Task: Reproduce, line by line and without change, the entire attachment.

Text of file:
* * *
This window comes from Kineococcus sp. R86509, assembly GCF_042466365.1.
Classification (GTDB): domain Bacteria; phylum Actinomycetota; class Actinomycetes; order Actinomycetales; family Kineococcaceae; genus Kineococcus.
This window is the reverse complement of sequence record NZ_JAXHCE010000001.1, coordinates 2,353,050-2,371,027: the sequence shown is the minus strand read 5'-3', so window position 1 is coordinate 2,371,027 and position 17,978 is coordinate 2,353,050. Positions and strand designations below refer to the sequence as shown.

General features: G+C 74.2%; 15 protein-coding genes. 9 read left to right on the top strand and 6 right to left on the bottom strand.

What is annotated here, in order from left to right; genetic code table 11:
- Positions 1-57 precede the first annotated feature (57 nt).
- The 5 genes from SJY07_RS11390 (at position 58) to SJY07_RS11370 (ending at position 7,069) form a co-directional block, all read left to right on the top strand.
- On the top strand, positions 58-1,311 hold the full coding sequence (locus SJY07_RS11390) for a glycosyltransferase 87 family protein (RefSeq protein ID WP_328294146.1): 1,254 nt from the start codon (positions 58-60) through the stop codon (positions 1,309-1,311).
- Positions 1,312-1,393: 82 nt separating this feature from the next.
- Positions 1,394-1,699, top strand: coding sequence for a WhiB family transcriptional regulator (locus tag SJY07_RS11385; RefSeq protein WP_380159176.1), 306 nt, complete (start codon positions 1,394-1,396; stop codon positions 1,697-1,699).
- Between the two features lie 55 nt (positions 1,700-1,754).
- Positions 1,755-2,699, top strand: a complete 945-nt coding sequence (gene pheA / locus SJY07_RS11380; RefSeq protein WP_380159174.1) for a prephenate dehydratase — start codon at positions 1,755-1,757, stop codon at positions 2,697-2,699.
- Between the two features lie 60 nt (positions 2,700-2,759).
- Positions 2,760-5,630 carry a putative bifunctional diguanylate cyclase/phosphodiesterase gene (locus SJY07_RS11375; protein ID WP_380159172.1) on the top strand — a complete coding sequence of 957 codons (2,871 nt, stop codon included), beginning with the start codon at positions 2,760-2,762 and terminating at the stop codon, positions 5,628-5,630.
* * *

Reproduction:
This window comes from Kineococcus sp. R86509, assembly GCF_042466365.1.
Classification (GTDB): domain Bacteria; phylum Actinomycetota; class Actinomycetes; order Actinomycetales; family Kineococcaceae; genus Kineococcus.
This window is the reverse complement of sequence record NZ_JAXHCE010000001.1, coordinates 2,353,050-2,371,027: the sequence shown is the minus strand read 5'-3', so window position 1 is coordinate 2,371,027 and position 17,978 is coordinate 2,353,050. Positions and strand designations below refer to the sequence as shown.

General features: G+C 74.2%; 15 protein-coding genes. 9 read left to right on the top strand and 6 right to left on the bottom strand.

What is annotated here, in order from left to right; genetic code table 11:
- Positions 1-57 precede the first annotated feature (57 nt).
- The 5 genes from SJY07_RS11390 (at position 58) to SJY07_RS11370 (ending at position 7,069) form a co-directional block, all read left to right on the top strand.
- On the top strand, positions 58-1,311 hold the full coding sequence (locus SJY07_RS11390) for a glycosyltransferase 87 family protein (RefSeq protein ID WP_328294146.1): 1,254 nt from the start codon (positions 58-60) through the stop codon (positions 1,309-1,311).
- Positions 1,312-1,393: 82 nt separating this feature from the next.
- Positions 1,394-1,699, top strand: coding sequence for a WhiB family transcriptional regulator (locus tag SJY07_RS11385; RefSeq protein WP_380159176.1), 306 nt, complete (start codon positions 1,394-1,396; stop codon positions 1,697-1,699).
- Between the two features lie 55 nt (positions 1,700-1,754).
- Positions 1,755-2,699, top strand: a complete 945-nt coding sequence (gene pheA / locus SJY07_RS11380; RefSeq protein WP_380159174.1) for a prephenate dehydratase — start codon at positions 1,755-1,757, stop codon at positions 2,697-2,699.
- Between the two features lie 60 nt (positions 2,700-2,759).
- Positions 2,760-5,630 carry a putative bifunctional diguanylate cyclase/phosphodiesterase gene (locus SJY07_RS11375; protein ID WP_380159172.1) on the top strand — a complete coding sequence of 957 codons (2,871 nt, stop codon included), beginning with the start codon at positions 2,760-2,762 and terminating at the stop codon, positions 5,628-5,630.